Contractors with one or more CAS-covered contracts must comply not only with some or all of the standards, but also with the Federal Acquisition Regulation (FAR) Part 30 and CAS Board regulations regarding CAS administration. These administrative rules can be more controversial, convoluted, and cumbersome than the Standards themselves.
Baker Tilly’s government contracting professionals help contractors effectively execute all aspects of CAS administration, including:
Getting it right the first time offers the highest probability of avoiding controversial audit issues, maximizing cost recovery and minimizing administrative hassle. Consulting with an expert might mean the difference between smooth sailing and endless aggravation. If you’re facing important questions like those below, getting some expert advice will be a wise investment:
Our government contracting professionals help clients prepare adequate incurred cost submissions, which are submitted for DCAA audit and review. Although FAR 52.216-7, “allowable cost and payment,” spells out the criteria for an “adequate” proposal, government auditors make up their own extra-regulatory “requirements” for an adequate proposal. Thus, the goalposts occasionally move without notice or explanation. Our professionals will help ensure your DCAA ICE submission withstands audit scrutiny.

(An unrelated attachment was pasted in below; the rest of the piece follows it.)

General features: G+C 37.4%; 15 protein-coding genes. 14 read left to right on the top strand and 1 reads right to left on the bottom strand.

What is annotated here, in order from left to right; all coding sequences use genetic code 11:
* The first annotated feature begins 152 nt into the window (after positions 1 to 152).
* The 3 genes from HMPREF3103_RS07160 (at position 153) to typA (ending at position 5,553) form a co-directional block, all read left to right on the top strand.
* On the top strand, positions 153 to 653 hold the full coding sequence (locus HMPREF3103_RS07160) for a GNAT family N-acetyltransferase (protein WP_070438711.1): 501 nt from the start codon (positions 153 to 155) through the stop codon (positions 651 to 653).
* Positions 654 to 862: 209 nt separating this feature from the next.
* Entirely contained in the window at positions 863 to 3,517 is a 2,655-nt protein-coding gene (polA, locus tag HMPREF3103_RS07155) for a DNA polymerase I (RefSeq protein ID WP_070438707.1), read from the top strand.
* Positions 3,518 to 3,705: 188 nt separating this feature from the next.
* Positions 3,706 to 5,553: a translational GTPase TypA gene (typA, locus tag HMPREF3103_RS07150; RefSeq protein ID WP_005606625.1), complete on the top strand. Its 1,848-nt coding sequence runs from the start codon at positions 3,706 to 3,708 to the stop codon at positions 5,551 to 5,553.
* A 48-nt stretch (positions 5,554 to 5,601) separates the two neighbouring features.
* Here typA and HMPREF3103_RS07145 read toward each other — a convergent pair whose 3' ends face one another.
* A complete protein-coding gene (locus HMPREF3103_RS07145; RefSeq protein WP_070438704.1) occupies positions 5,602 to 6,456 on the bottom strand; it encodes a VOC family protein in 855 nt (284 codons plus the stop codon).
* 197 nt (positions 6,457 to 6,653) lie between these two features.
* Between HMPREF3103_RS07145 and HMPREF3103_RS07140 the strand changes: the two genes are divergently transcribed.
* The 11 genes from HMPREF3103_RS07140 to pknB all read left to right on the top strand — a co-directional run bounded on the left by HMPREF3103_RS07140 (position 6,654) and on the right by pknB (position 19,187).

After submission, we help our clients in the following important ways:
We have extensive experience working collaboratively with client personnel, and communicating effectively with government auditors and contracting officers.
As our client’s businesses change and evolve with their markets, new business pursuits and post-merger integrations, they often ask us to re-evaluate their indirect cost rate structure. In this regard, we first learn about the client’s business and strategic plans. We then analyze alternative indirect cost accounting scenarios to optimize cost recovery and competitiveness. Our team works to ensure compliance with applicable cost accounting rules and minimizing potential cost accounting practice changes. Our process provides useful insight into the true drivers of direct and indirect costs.
Our clients also use our indirect cost rate models to develop forward pricing and provisional billing rates, reconcile indirect rates to the general ledger, demonstrate accounting system operating integrity (particularly helpful for clients that use Deltek Costpoint or Unanet), and perform what-if scenarios on the impacts of possible future accounting practice changes. Our models are also a valuable design document for new accounting system implementations.
Some of the key items we consider include:
We help many of the largest contractors navigate highly complex cost accounting and related compliance challenges.Thomas Tagle, Partner, CPA